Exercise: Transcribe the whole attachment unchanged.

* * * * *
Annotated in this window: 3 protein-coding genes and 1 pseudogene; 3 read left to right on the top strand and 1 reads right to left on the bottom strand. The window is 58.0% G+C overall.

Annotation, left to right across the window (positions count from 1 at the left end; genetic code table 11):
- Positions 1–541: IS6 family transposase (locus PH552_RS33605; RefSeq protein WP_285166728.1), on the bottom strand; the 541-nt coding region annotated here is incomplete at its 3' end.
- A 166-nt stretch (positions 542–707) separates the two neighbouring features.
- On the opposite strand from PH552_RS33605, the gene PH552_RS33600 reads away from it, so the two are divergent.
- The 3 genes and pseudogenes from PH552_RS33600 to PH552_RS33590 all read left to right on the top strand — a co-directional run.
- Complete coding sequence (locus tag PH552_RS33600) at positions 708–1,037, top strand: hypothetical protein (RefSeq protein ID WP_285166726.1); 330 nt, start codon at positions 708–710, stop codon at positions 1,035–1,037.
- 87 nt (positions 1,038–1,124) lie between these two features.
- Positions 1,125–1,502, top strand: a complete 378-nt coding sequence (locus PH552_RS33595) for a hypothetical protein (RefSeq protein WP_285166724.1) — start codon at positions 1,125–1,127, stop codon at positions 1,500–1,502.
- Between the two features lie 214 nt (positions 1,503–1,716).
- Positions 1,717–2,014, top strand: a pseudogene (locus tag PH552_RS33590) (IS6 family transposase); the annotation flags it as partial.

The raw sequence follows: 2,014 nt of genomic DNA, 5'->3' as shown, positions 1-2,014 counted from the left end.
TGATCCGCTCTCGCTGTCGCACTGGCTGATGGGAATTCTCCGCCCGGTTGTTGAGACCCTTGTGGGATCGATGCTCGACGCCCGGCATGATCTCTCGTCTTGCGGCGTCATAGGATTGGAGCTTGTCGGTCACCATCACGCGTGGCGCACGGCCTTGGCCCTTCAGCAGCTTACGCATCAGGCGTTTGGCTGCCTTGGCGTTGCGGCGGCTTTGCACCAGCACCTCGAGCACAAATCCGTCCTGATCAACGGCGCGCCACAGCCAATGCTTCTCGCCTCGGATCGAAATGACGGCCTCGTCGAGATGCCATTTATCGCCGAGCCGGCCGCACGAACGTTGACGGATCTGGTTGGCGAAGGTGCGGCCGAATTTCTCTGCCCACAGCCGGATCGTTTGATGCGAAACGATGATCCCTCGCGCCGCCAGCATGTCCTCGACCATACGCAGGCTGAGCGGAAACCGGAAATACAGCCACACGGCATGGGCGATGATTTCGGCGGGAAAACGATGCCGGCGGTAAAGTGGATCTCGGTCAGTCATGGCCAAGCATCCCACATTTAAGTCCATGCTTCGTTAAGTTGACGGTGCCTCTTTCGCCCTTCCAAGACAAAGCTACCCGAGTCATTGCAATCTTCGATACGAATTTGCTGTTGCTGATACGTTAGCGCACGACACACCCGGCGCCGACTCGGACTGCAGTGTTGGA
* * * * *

Annotated in this window: 3 protein-coding genes and 1 pseudogene; 3 read left to right on the top strand and 1 reads right to left on the bottom strand. The window is 58.0% G+C overall.

Annotation, left to right across the window (positions count from 1 at the left end; genetic code table 11):
- Positions 1–541: IS6 family transposase (locus PH552_RS33605; RefSeq protein WP_285166728.1), on the bottom strand; the 541-nt coding region annotated here is incomplete at its 3' end.
- A 166-nt stretch (positions 542–707) separates the two neighbouring features.
- On the opposite strand from PH552_RS33605, the gene PH552_RS33600 reads away from it, so the two are divergent.
- The 3 genes and pseudogenes from PH552_RS33600 to PH552_RS33590 all read left to right on the top strand — a co-directional run.
- Complete coding sequence (locus tag PH552_RS33600) at positions 708–1,037, top strand: hypothetical protein (RefSeq protein ID WP_285166726.1); 330 nt, start codon at positions 708–710, stop codon at positions 1,035–1,037.
- 87 nt (positions 1,038–1,124) lie between these two features.
- Positions 1,125–1,502, top strand: a complete 378-nt coding sequence (locus PH552_RS33595) for a hypothetical protein (RefSeq protein WP_285166724.1) — start codon at positions 1,125–1,127, stop codon at positions 1,500–1,502.
- Between the two features lie 214 nt (positions 1,503–1,716).
- Positions 1,717–2,014, top strand: a pseudogene (locus tag PH552_RS33590) (IS6 family transposase); the annotation flags it as partial.

The raw sequence follows: 2,014 nt of genomic DNA, 5'->3' as shown, positions 1-2,014 counted from the left end.
TGATCCGCTCTCGCTGTCGCACTGGCTGATGGGAATTCTCCGCCCGGTTGTTGAGACCCTTGTGGGATCGATGCTCGACGCCCGGCATGATCTCTCGTCTTGCGGCGTCATAGGATTGGAGCTTGTCGGTCACCATCACGCGTGGCGCACGGCCTTGGCCCTTCAGCAGCTTACGCATCAGGCGTTTGGCTGCCTTGGCGTTGCGGCGGCTTTGCACCAGCACCTCGAGCACAAATCCGTCCTGATCAACGGCGCGCCACAGCCAATGCTTCTCGCCTCGGATCGAAATGACGGCCTCGTCGAGATGCCATTTATCGCCGAGCCGGCCGCACGAACGTTGACGGATCTGGTTGGCGAAGGTGCGGCCGAATTTCTCTGCCCACAGCCGGATCGTTTGATGCGAAACGATGATCCCTCGCGCCGCCAGCATGTCCTCGACCATACGCAGGCTGAGCGGAAACCGGAAATACAGCCACACGGCATGGGCGATGATTTCGGCGGGAAAACGATGCCGGCGGTAAAGTGGATCTCGGTCAGTCATGGCCAAGCATCCCACATTTAAGTCCATGCTTCGTTAAGTTGACGGTGCCTCTTTCGCCCTTCCAAGACAAAGCTACCCGAGTCATTGCAATCTTCGATACGAATTTGCTGTTGCTGATACGTTAGCGCACGACACACCCGGCGCCGACTCGGACTGCAGTGTTGGA